Sunrise over the largest mountain in the solar system. Olympus Mons, located in the western hemisphere of Mars, is a massive shield volcano that is approx. 25 km (16 mi) high, making it nearly three times as tall as Mount Everest (the tallest mountain on planet Earth).
Also, the massive diameter of 624 kilometers (374 miles) makes the volcano about the same size as the state of Arizona.
The extraordinary size of Olympus Mons is likely because Mars lacks mobile tectonic plates. On Earth, we have tectonic plates that essentially slide around on a mechanically weak subsurface layer known as the asthenosphere.
A combination of sea-floor spreading ridges and plate subduction keeps the plates of Earth consistently moving. As a result, when mantle-sourced plumes of molten rock (“hotspots”) rise into the overlying mobile tectonic plate, the associated volcanism at the surface migrates over time (i.e. Hawaii).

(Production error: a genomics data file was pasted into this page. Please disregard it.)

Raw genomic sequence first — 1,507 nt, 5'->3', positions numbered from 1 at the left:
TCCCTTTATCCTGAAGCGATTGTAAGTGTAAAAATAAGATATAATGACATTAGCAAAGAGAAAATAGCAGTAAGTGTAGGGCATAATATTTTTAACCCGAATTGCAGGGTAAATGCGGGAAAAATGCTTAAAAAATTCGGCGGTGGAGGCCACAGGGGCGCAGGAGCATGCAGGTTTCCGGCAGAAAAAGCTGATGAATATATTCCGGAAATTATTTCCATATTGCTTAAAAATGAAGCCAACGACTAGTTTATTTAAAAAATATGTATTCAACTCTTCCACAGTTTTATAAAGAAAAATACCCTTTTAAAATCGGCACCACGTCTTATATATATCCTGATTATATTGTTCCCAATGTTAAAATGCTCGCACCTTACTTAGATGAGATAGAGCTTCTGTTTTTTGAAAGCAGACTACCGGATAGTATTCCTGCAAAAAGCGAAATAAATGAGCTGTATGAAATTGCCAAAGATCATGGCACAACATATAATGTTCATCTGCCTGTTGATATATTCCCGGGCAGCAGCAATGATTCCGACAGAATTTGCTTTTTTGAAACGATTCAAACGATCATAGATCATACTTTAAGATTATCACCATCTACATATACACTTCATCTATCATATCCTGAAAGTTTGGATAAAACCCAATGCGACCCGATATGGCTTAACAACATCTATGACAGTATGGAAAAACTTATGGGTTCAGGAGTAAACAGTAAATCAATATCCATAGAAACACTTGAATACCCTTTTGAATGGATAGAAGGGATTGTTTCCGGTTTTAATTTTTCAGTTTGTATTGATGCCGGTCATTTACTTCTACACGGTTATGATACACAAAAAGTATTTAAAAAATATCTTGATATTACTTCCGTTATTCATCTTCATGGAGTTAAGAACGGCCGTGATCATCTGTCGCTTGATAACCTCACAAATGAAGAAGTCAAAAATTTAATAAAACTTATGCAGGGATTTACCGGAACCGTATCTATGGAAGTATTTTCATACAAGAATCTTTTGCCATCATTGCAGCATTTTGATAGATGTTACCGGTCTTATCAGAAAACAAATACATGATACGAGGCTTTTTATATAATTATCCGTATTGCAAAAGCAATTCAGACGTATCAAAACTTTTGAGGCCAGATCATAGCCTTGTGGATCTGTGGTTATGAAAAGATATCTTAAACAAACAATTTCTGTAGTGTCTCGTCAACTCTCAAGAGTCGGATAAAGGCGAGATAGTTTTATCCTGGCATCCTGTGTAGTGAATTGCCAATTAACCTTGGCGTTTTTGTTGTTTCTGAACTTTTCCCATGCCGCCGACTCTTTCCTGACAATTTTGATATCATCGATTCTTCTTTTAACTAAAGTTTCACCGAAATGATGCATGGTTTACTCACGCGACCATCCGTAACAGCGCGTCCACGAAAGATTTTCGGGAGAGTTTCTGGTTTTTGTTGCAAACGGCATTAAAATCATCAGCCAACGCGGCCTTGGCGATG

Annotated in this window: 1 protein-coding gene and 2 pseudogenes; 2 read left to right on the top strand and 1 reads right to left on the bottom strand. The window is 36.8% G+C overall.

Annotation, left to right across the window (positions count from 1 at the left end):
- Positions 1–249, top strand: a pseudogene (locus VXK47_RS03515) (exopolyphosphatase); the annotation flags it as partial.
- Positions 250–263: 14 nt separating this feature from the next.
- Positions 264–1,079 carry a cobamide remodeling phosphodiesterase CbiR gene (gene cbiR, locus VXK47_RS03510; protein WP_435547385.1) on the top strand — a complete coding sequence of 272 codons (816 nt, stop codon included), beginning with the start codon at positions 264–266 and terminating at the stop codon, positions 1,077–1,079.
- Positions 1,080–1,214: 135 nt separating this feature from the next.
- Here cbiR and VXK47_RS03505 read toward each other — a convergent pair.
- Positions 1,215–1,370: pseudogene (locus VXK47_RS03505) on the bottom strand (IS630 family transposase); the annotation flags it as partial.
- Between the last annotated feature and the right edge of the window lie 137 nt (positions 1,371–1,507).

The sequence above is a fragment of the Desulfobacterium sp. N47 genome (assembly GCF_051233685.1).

During the eruption of Olympus Mons, the crust of Mars remained fixed over a stationary hotspot, and the volcano continuously discharged lava until it reached an enormous height. Olympus Mons has been heavily studied by planetary scientists, and will continue to give us clues to the geologic history of the red planet.
Photo credit: NASA
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